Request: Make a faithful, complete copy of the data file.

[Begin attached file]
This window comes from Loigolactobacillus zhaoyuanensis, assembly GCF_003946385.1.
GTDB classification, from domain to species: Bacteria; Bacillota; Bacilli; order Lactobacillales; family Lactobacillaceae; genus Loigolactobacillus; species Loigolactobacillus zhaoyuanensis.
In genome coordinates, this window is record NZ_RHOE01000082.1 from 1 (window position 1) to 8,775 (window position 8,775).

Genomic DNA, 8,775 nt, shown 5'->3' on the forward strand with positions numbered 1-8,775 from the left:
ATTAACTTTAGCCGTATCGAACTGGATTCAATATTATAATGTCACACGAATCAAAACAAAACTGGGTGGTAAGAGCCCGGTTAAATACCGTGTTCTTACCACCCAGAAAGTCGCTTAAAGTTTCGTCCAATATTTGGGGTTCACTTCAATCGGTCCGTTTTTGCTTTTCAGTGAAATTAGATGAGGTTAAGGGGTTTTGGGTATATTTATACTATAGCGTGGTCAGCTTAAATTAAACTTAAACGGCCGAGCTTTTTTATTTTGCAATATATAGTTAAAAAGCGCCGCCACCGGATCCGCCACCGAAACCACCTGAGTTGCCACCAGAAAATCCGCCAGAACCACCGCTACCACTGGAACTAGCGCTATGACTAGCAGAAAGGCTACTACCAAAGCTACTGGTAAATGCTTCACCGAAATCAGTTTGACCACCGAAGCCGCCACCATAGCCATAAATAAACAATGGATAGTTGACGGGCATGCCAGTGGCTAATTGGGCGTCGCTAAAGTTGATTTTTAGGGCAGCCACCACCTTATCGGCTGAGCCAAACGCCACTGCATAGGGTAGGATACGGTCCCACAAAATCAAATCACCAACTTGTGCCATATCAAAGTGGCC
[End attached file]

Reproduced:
This window comes from Loigolactobacillus zhaoyuanensis, assembly GCF_003946385.1.
GTDB classification, from domain to species: Bacteria; Bacillota; Bacilli; order Lactobacillales; family Lactobacillaceae; genus Loigolactobacillus; species Loigolactobacillus zhaoyuanensis.
In genome coordinates, this window is record NZ_RHOE01000082.1 from 1 (window position 1) to 8,775 (window position 8,775).

Genomic DNA, 8,775 nt, shown 5'->3' on the forward strand with positions numbered 1-8,775 from the left:
ATTAACTTTAGCCGTATCGAACTGGATTCAATATTATAATGTCACACGAATCAAAACAAAACTGGGTGGTAAGAGCCCGGTTAAATACCGTGTTCTTACCACCCAGAAAGTCGCTTAAAGTTTCGTCCAATATTTGGGGTTCACTTCAATCGGTCCGTTTTTGCTTTTCAGTGAAATTAGATGAGGTTAAGGGGTTTTGGGTATATTTATACTATAGCGTGGTCAGCTTAAATTAAACTTAAACGGCCGAGCTTTTTTATTTTGCAATATATAGTTAAAAAGCGCCGCCACCGGATCCGCCACCGAAACCACCTGAGTTGCCACCAGAAAATCCGCCAGAACCACCGCTACCACTGGAACTAGCGCTATGACTAGCAGAAAGGCTACTACCAAAGCTACTGGTAAATGCTTCACCGAAATCAGTTTGACCACCGAAGCCGCCACCATAGCCATAAATAAACAATGGATAGTTGACGGGCATGCCAGTGGCTAATTGGGCGTCGCTAAAGTTGATTTTTAGGGCAGCCACCACCTTATCGGCTGAGCCAAACGCCACTGCATAGGGTAGGATACGGTCCCACAAAATCAAATCACCAACTTGTGCCATATCAAAGTGGCC